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0 ACHIEVING EFFECTIVE ACQUISITION OF IT IN THE DOD decision points in DOD IT systems are quite different in the iterative, incremental development (IID) processes discussed in Chapter 3. As a result, an equivalent understanding of what is required and when it is required has not been reached for IT systems acquisition. The results are frustration for developers and other participants in the acquisition process and uncertainty and delay in the process itself. Much can be gleaned from the experience of commercial IT systems developers and suppliers—such insights are just beginning to be incorporated into DOD practice. This chapter briefly reviews key elements and shortcomings of current practice and outlines opportunities for improvement, with a focus on making the perspective of the end user more salient. SHORTCOMINGS OF PRESENT DEFENSE TEST AND EVALUATION The current DOD process for the acquisition of IT systems has its roots in the procurement of hardware-oriented systems that will be manu- factured in quantity. As such, the DOD’s typical practice is to determine whether or not a design is adequate for its purpose before committing to advancing the production decision. For programs that are dominated by manufacturing cost, this approach reduces the possibility that a costly reworking of a system might become necessary should a defect be iden- tified only after fielding of units in the operational environment has begun. DODI 5000 directs programs to conduct testing and evaluation against a predetermined set of goals or requirements. As shown in Table 4.1, the acquisition process, including the T&E process, is governed by a large set of rules, test agents, and conditions, each trying to satisfy a different customer. Traditional test and acceptance encompass three basic phases: developmental test and evaluation (DT&E; see Box 4.1), the obtaining of the necessary certification and accreditation (C&A), and operational test and evaluation (OT&E; see Box 4.2). In essence, the current approach encourages delayed testing for the assessment of the acceptability of an IT system and of whether it satisfies user expectations. A final operational test is convened in order to validate the suitability and effectiveness of the system envisioned as the ultimate deliverable, according to a specified and approved requirements docu- ment. This approach would work if the stakeholders (program manager [PM], user, and tester) were to share a common understanding of the sys- tem’s requirements. However, because of the length of time that it takes an IT system to reach a mature and stable test, what the user originally sought is often not what is currently needed. Thus, unless a responsive process had been put in place to update the requirement and associated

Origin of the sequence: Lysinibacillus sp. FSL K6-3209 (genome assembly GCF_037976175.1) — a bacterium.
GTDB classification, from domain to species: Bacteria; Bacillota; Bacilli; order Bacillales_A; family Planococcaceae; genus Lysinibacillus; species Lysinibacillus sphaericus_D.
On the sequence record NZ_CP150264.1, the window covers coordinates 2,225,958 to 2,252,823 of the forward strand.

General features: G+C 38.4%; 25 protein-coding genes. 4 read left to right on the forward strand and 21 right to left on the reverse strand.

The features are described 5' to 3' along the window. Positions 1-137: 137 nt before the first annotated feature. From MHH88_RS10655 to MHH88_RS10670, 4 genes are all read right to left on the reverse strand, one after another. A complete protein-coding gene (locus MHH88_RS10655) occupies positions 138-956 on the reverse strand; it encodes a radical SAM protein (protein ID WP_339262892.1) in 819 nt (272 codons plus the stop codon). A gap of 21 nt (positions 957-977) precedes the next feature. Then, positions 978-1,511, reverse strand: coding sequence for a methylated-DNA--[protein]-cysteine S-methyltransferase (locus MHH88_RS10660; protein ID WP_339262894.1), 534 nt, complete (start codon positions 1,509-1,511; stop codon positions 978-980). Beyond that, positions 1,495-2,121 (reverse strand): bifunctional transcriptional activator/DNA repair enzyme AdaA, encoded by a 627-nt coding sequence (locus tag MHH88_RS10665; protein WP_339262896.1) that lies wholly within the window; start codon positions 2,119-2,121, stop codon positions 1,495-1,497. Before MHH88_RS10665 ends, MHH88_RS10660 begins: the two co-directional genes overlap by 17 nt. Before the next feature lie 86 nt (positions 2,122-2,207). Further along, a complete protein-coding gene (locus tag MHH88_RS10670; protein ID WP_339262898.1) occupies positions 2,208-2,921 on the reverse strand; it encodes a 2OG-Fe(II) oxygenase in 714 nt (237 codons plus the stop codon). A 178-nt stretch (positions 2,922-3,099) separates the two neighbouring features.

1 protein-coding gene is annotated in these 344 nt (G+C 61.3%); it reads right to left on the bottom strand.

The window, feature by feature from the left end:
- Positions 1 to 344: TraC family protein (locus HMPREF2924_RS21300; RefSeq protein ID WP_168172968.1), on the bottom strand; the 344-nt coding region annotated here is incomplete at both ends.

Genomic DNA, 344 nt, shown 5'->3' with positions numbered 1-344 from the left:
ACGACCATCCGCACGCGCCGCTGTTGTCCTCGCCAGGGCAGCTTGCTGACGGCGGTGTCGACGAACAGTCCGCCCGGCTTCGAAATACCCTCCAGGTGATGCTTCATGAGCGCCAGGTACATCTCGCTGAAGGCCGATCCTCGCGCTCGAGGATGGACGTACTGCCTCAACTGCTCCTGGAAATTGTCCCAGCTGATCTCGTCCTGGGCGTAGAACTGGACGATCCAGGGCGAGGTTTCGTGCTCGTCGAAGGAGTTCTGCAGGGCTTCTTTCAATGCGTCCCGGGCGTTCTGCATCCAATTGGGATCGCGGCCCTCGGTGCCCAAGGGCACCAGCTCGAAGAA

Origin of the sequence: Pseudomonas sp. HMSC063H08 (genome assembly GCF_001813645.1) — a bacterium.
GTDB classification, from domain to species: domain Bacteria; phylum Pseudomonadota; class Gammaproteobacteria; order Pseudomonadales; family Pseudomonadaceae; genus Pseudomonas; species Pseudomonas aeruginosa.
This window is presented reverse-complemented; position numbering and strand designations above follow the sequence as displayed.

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TABLE 4.1 Test and Evaluation Activity Matrix Activity Test Agent Conditions Customer Reference Developmental Test Program management Determined by PMO; PMO Title 10, DOD Instruction and Evaluation office (PMO) and/or generally benign, (DODI) 5000 series (DT&E) contractor and/or laboratory; developer government personnel developmental test organization Operational Test and Independent Operationally realistic, PMO, end user, and Title 10, DOD Instruction Evaluation (OT&E) operational test agent typical users Milestone (DODI) 5000 seriesa Decision Authority Joint Interoperability Joint Interoperability Applicable capability Command, Control DOD Directive 4630.5 Test Certification Test Center environments and Communications DODI 4630.08 Systems Directorate Chairman of the Joint (J6); the Joint Staff Chiefs of Staff Instruction 6212.01D Defense Information Operational test agent, Operational, Designated accrediting DODI 8510.01b Assurance Defense Information laboratory authority Certification and Systems Agency Accreditation Process (DISA), DISA Field (DIACAP) Security Operations Division, National Security Agency aAlso the Director of Operational Test & Evaluation (DOT&E) policy on testing software-intensive systems. bNote also the DOT&E policy on information assurance testing during OT&E.